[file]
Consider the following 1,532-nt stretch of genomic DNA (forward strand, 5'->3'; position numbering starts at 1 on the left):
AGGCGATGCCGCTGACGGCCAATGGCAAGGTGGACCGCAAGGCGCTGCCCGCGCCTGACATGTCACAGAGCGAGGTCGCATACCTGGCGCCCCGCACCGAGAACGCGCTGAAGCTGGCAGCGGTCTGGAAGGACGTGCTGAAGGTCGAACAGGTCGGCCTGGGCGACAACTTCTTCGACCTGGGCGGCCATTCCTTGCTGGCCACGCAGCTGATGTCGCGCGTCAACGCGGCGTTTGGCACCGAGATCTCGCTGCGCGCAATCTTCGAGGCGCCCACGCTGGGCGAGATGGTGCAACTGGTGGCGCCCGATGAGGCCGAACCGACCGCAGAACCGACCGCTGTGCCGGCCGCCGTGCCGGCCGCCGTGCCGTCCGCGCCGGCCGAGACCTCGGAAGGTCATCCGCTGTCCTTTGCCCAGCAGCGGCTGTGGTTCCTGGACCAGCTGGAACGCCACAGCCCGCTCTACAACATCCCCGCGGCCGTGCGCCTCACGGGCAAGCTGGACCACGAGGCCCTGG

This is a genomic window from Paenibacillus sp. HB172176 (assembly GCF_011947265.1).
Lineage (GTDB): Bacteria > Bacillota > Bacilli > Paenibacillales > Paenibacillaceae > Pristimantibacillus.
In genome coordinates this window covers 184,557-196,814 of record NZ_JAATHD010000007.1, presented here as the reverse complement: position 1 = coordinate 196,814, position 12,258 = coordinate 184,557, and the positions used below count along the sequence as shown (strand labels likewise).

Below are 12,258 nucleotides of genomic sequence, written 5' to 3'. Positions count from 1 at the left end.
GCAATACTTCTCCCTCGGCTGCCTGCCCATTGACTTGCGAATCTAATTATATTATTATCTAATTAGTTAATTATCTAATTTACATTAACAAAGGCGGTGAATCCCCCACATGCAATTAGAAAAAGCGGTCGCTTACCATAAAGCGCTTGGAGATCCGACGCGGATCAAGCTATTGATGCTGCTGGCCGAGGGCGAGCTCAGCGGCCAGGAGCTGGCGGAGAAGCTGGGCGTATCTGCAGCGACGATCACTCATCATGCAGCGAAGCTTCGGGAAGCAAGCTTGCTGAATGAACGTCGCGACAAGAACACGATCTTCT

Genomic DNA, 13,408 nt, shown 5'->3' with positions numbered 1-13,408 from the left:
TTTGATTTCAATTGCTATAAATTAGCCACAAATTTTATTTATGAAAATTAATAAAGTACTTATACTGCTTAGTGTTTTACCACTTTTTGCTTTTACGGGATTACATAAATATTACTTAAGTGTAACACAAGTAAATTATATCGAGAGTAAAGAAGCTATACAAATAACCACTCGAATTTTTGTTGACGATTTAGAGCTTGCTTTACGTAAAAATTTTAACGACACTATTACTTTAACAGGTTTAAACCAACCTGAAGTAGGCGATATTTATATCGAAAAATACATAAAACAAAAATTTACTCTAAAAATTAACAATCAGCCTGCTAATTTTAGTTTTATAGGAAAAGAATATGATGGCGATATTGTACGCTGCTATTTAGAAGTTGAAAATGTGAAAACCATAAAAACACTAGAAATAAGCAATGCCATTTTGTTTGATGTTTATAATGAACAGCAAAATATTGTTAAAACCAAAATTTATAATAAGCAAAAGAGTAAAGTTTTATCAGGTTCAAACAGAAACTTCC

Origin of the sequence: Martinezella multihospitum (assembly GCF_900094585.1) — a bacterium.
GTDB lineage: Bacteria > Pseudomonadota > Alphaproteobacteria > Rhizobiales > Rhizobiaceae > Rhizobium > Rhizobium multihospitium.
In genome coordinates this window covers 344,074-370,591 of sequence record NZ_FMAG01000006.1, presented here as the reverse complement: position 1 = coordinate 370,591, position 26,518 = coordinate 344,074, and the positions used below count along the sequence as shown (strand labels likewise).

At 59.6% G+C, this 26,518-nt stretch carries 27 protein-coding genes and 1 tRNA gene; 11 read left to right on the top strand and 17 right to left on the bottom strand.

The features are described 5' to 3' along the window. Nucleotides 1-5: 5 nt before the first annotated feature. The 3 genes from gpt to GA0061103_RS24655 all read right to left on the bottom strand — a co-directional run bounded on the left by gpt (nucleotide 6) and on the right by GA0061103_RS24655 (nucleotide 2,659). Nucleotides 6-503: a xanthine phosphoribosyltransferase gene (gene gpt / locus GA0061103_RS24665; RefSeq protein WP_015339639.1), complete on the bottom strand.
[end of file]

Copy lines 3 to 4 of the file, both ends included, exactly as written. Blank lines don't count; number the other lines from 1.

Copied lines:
This is a genomic window from Paenibacillus sp. HB172176 (assembly GCF_011947265.1).
Lineage (GTDB): Bacteria > Bacillota > Bacilli > Paenibacillales > Paenibacillaceae > Pristimantibacillus.